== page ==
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  • http://www.twitter.com/GregDinskisk GregDinskisk

    I only skimmed, not wanting to know TOO much ahead of time, but I'm now a lot more excited about this!!! I'm glad you loved it!

  • http://www.ropeofsilicon.com/profile/Mv11391/ Michael

    Awesome to hear, been really looking forward to this one. Glad to hear positives for both Jordan & Diaz. Literally, can't wait for this one.

  • http://www.ropeofsilicon.com/profile/TheMovieGuru/ The Movie Guru

    What a freakin relief. I was so nervous after two less than stellar reviews, but one movie has come through. Hope you're having a great time.

  • http://www.ropeofsilicon.com/profile/Chris/ Chris

    Awesome! Can't wait to see this one! Could be a real dark horse come Oscar season.

  • http://cinemmaconfessions.com Gautam Anand

    Brad, Didn't the film feel manipulative in a sense that, first make the audiences vulnerable by portraying Oscar in positive if not good light and then strike hard by showing the tragedy that he faced.
    Secondly, I know the film is not supposed to be a documentary, but when you are basing it on real life, shouldn't both sides of the truth be shown because if the film shares only one side of the truth, as an audience I might feel misled.

    I haven't seen the movie, and there is a possibility that the above things might not bother me at all but from whatever I have read in the reviews, these are the concerns I have of the film.

    • http://www.ropeofsilicon.com/ Brad Brevet

      I wouldn't say it's manipulative at all. It shows actual footage from a cell phone and you don't have any context to go from at that point. You don't even know who is who in the video for that matter. Granted, I had read the background on the situation, but no, I don't think it's manipulative in the least.

      As for your second point, I have a feeling you won't feel that way once you see the film, but I'll gladly welcome the chance to discuss further once you do. Will be interesting to read your point of view.

      • http://cinemmaconfessions.com Gautam Anand

        Yup. I am looking forward to watch the film if only to see whether the movie is an honest attempt to show a tragedy or an attempt to glorify it.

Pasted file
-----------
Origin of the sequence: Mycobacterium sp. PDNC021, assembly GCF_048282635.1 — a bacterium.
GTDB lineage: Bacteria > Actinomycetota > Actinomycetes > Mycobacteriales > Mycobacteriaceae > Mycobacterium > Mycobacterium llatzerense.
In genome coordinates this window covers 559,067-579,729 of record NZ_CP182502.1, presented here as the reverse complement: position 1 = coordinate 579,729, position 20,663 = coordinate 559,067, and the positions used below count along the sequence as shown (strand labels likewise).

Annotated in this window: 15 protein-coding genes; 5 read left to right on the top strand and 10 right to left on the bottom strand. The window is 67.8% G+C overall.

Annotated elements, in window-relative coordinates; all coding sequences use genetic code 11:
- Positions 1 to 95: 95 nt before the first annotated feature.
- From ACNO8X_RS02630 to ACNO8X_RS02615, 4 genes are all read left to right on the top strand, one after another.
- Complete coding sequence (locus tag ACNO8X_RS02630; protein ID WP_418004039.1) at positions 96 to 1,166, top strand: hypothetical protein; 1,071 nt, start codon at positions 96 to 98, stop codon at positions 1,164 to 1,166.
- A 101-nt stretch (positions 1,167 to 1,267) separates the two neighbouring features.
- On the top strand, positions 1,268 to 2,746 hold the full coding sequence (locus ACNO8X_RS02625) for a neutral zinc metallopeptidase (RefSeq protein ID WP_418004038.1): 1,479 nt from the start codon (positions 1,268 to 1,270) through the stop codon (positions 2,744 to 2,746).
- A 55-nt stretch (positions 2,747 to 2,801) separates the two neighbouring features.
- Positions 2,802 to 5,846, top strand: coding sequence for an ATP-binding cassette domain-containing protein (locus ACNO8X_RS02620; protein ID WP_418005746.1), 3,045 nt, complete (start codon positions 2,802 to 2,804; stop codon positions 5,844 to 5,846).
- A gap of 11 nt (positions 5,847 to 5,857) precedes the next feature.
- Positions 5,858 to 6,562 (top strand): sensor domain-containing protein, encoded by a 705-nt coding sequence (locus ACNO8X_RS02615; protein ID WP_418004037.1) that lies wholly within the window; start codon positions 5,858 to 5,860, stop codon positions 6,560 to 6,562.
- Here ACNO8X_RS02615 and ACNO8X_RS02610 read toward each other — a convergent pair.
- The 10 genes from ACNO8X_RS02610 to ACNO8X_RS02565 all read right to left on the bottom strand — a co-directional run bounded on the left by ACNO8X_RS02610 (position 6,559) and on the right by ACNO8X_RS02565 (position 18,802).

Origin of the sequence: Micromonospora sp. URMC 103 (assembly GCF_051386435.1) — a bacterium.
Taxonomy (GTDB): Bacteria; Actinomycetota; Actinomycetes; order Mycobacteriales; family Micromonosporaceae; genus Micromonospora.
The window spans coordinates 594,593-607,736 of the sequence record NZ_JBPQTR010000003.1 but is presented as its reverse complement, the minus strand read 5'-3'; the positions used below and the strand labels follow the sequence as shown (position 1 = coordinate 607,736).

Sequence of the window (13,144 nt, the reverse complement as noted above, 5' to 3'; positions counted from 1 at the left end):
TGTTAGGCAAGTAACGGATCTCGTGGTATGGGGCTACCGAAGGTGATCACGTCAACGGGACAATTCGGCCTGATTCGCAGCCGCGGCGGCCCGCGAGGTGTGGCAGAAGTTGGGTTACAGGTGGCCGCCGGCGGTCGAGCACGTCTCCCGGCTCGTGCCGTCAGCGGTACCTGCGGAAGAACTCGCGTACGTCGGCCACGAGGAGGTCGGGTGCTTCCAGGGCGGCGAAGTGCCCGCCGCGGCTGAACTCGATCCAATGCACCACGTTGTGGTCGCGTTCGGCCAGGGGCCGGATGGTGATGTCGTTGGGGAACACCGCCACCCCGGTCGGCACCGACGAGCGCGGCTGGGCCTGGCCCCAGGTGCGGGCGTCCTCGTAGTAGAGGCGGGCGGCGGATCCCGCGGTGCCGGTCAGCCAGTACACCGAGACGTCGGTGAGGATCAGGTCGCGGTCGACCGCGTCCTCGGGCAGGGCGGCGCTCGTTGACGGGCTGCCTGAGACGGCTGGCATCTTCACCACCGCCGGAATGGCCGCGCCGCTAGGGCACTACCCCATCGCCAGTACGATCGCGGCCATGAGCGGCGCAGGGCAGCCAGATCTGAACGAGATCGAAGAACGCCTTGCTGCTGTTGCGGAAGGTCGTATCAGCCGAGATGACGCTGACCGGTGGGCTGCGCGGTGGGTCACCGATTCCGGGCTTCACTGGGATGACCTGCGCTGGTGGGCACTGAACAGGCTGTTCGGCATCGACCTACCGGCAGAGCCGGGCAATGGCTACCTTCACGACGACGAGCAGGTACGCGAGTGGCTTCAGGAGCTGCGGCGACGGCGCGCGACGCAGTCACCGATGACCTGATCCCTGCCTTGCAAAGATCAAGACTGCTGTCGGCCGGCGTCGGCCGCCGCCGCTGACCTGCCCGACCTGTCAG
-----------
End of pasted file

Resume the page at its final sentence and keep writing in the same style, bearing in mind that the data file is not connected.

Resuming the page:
Anyways, I am getting a vibe with the film that either people are going to love it or hate it. No middle ground here. Something that happened with The Impossible last year, and Extremely Loud two years back.

  • http://www.ropeofsilicon.com/profile/Fox/ Fox

    Yesss. This was probably my most anticipated at the festival

  • http://www.ropeofsilicon.com/profile/kevinb/ kevinb

    So glad to read such a positive review. I live in San Francisco, and this incident was a horrific tragedy that the entire Bay Area witnessed and endured daily with news updates all the way through the trial. The description of the portrayal of Oscar Grant sounds accurate and in keeping with news reports about him. Your quote "Humanity is just as ugly as it is beautiful" speaks volumes. Let the healing continue with this film !

  • http://letterboxd.com/ragingtaxidrver/ RagingTaxiDriver

    Yay! Really looking forward to this one.

  • http://www.ropeofsilicon.com/profile/Corbin/ Corbin

    Nice nice! It's great that you have this opinion about the movie. Really looking forward to it.

  • http://www.ropeofsilicon.com/profile/Art/ Art

    Sounds good, definitely catches my interest. Variety is the only one with the rotten score thus far complaining about the positive portrayal of the subject.

  • http://www.criterion.com/my_criterion/27913-criterion10 Criterion10

    Wow, quite an impressive review. I wasn't too sure how to feel about this film when I first heard about it, but it seems as though it could be excellent. I've certainly added this one to my radar now.

  • http://www.ropeofsilicon.com/profile/HelloKitty/ Hello Kitty

    An A from Brad. Say it itsn't so.

  • http://couchpotatodigest.blogspot.com Matt

    Very good news. The trailer didn't really impress me, but the positive buzz from Sundance and Cannes has me excited. Great review, I look forward to checking the film out in a few months.

  • Shane Filmrehab

    Boom. I've been waiting for you to review this one. It's probably sitting in my top 5 most anticipated for the rest of the year just because I'm really thinking Jordan is going to be a huge star. Glad you share that sentiment.

  • http://www.ropeofsilicon.com/profile/Hudsucker/ Hudsucker

    Great review Brad.

  • http://www.fairytalepictures.wordpress.com Satu

    I loved the review and apparently you loved the film. Can't wait to see it.

  • http://www.ropeofsilicon.com/profile/dolancoleslaw/ dolancoleslaw

    Incredible, incredible film. Being a Bay Area native and getting off the Fruitvale Bart station periodically, Fruitvale Station definitely hit me emotionally.